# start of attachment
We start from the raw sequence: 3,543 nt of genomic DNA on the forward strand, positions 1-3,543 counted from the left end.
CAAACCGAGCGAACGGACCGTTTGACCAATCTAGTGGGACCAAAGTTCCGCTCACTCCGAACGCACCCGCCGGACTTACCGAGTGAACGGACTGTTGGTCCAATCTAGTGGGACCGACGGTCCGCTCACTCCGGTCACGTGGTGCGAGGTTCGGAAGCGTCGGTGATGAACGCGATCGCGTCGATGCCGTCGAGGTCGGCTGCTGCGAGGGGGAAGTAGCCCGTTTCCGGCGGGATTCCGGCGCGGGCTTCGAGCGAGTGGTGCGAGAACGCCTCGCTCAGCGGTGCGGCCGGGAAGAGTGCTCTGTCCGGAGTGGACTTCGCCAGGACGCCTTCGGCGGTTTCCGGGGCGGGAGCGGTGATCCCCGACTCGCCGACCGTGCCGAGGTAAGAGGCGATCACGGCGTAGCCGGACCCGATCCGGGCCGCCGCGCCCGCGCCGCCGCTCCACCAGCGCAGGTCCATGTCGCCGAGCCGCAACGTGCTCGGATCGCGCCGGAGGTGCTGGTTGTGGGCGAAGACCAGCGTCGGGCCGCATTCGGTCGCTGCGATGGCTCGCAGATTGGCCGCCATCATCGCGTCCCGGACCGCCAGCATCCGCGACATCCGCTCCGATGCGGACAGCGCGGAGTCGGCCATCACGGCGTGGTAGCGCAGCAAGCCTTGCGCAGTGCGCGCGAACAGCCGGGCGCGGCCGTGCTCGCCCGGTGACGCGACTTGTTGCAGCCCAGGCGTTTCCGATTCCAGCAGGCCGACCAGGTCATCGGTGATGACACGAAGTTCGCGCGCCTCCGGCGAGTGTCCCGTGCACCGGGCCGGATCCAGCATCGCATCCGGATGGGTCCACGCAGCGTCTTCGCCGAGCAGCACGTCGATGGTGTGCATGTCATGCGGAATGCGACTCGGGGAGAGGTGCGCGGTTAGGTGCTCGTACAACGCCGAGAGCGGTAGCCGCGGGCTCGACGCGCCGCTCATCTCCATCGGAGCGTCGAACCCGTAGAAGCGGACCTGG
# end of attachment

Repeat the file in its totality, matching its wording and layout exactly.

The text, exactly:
We start from the raw sequence: 3,543 nt of genomic DNA on the forward strand, positions 1-3,543 counted from the left end.
CAAACCGAGCGAACGGACCGTTTGACCAATCTAGTGGGACCAAAGTTCCGCTCACTCCGAACGCACCCGCCGGACTTACCGAGTGAACGGACTGTTGGTCCAATCTAGTGGGACCGACGGTCCGCTCACTCCGGTCACGTGGTGCGAGGTTCGGAAGCGTCGGTGATGAACGCGATCGCGTCGATGCCGTCGAGGTCGGCTGCTGCGAGGGGGAAGTAGCCCGTTTCCGGCGGGATTCCGGCGCGGGCTTCGAGCGAGTGGTGCGAGAACGCCTCGCTCAGCGGTGCGGCCGGGAAGAGTGCTCTGTCCGGAGTGGACTTCGCCAGGACGCCTTCGGCGGTTTCCGGGGCGGGAGCGGTGATCCCCGACTCGCCGACCGTGCCGAGGTAAGAGGCGATCACGGCGTAGCCGGACCCGATCCGGGCCGCCGCGCCCGCGCCGCCGCTCCACCAGCGCAGGTCCATGTCGCCGAGCCGCAACGTGCTCGGATCGCGCCGGAGGTGCTGGTTGTGGGCGAAGACCAGCGTCGGGCCGCATTCGGTCGCTGCGATGGCTCGCAGATTGGCCGCCATCATCGCGTCCCGGACCGCCAGCATCCGCGACATCCGCTCCGATGCGGACAGCGCGGAGTCGGCCATCACGGCGTGGTAGCGCAGCAAGCCTTGCGCAGTGCGCGCGAACAGCCGGGCGCGGCCGTGCTCGCCCGGTGACGCGACTTGTTGCAGCCCAGGCGTTTCCGATTCCAGCAGGCCGACCAGGTCATCGGTGATGACACGAAGTTCGCGCGCCTCCGGCGAGTGTCCCGTGCACCGGGCCGGATCCAGCATCGCATCCGGATGGGTCCACGCAGCGTCTTCGCCGAGCAGCACGTCGATGGTGTGCATGTCATGCGGAATGCGACTCGGGGAGAGGTGCGCGGTTAGGTGCTCGTACAACGCCGAGAGCGGTAGCCGCGGGCTCGACGCGCCGCTCATCTCCATCGGAGCGTCGAACCCGTAGAAGCGGACCTGG